I wrote the following last summer when I worked with a groundskeeping crew of guys at my college. Enjoy.
People are made up of so many facets. I have this rather childish habit of judging a book by its cover — or perhaps even more hastily than seeing the cover. Sometimes I judge a book by what shelf it happens to be sitting on. However, in my current line of work I have been given the opportunity to interact with several different people that I never would have had (or taken) the opportunity to do otherwise. These interactions, which have (for the most part) taken the form of long conversations, have given me quite a glimpse into other worldviews and ways of thinking. They have also shed a significant light on how much I rely on my own preconceptions and judgements of people to shape any behavior I display towards them. I have discovered that I am not only a racist but a bigot; not only am I distrusting (usually undeservedly so) but prideful as well.
One of my fellow grounds crew losers, a young man who I had immediately written off as an obnoxious ex-football player who probably wouldn’t graduate when I first met him two days prior, stood a few feet from me, his neglected garden hoe serving as a leaning stick as we spoke passionately about numerable subjects. In the midst of this conversation, I posed one of my favorite questions:
“So what do you want to accomplish with your life?”
He responded by describing his desire to return to his home city and be a teacher. The reason he planned to graduate with a degree in elementary education, he explained, was to be able to serve as a role model to kids in St. Louis who never had someone to act as their father figure. He lamented the shortage of “real, good men” and had decided years ago to help remedy that by becoming one himself.
To say I would never have expected to hear any such talk come out of this boy’s mouth is an understatement of significant proportion. Had I ever considered what I thought his answer might be to that question before our enlightening conversation, it might have been any number of things — but certainly not one that exemplified a deep care for healing the youth of his home city. Of all the interesting things I learned about both him and myself that day we spent weeding the baseball field, the most significant was the extreme case of preconceived notions I have developed in myself. This tendency to judge people cropped up again and again for each member of the crew. Time and again, I unearthed gems within those that I had originally cast off as less-than-influential members of society. I discussed philosophies of worship and Christ’s church in America with a weed smoker, and discovered that we share a passionate love of the comic strip “Calvin and Hobbes.” I found that the quiet, lofty philosophy major has quite an ear for rhythm and once played a music gig in St. Louis after recording some of his original music and posting it on myspace. I mused over what the past must hold for the boy within a man’s body who, rather than risk being hurt again, simply shuts everything out. And I caught a glimpse of the grown man inside a boy who spends most of his time strutting around like a dirt-smudged daydreamer and yipping at the heels of passersby for attention.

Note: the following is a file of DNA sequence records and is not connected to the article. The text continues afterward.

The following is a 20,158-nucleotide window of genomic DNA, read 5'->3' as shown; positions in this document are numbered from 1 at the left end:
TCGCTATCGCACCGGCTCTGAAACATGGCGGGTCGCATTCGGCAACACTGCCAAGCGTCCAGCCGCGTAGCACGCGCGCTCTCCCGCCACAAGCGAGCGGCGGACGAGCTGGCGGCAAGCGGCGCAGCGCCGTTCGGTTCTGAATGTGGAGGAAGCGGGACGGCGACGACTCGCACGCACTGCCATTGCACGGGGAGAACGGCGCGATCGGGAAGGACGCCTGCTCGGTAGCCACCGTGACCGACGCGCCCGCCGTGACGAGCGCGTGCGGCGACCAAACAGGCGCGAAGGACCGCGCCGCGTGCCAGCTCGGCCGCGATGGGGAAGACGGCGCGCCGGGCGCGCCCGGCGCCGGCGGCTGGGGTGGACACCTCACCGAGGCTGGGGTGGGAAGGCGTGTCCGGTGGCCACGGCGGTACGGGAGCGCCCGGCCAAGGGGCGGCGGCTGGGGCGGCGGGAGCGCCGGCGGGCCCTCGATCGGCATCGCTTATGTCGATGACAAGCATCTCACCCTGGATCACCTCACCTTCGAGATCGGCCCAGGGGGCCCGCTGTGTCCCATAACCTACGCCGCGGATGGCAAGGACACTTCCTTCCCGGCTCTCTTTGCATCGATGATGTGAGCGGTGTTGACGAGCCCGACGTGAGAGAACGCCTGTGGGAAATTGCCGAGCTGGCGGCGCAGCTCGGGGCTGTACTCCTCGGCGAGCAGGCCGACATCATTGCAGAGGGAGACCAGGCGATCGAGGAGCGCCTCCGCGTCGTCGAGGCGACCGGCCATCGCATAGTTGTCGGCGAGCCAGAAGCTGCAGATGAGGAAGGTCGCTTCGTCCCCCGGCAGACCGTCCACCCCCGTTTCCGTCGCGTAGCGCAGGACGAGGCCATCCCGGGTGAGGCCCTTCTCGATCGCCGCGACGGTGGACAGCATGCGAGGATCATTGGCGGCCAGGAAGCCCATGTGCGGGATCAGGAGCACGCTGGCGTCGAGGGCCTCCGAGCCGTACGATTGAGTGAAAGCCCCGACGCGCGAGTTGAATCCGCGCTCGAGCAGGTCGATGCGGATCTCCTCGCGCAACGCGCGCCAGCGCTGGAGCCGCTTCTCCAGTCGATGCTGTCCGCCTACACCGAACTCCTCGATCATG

To describe a person, an identity, and individual, with a label is a sore paraphrase. A person isn’t a druggie, or a librarian, or a homosexual, or a black man, or a teenager or an inmate or a Christian. A person is a librarian who aspired to be a restaurant-owner in her youth but ran aground in her college years and never returned to repair her ship. A person is a druggie who adopted a vegan lifestyle because of his love for animals and who struggles with the nature of homosexuality not because he feels same-sex attraction himself but because his brother donned that lifestyle out of rebellion against his parents four years ago. A person is a Christian by title and desire, but rarely by outward appearances, who wonders what God thinks of her and who spends every day of her life watching for some way to find out for sure. A person is a black man who loves gardening more than anything and spends his long hours as an engineer contemplating a move from the city to somewhere in Arkansas, but too afraid of the consequences could be for himself and his mother and brother-in-law who live with him now.
I don’t know why I ever thought I could figure out a person in just a glance, an observation, a bit of hearsay, or a brief exchange of words. What I am quickly learning is that I can’t. Not by a long shot. And now that I’ve finally admitted that in my head, I look forward to the day when that truth will finally sink in completely and I will stop making judgements right off the bat, and simply learn to listen, question, and enjoy the conversation without my preconceived notions tagging along for the ride.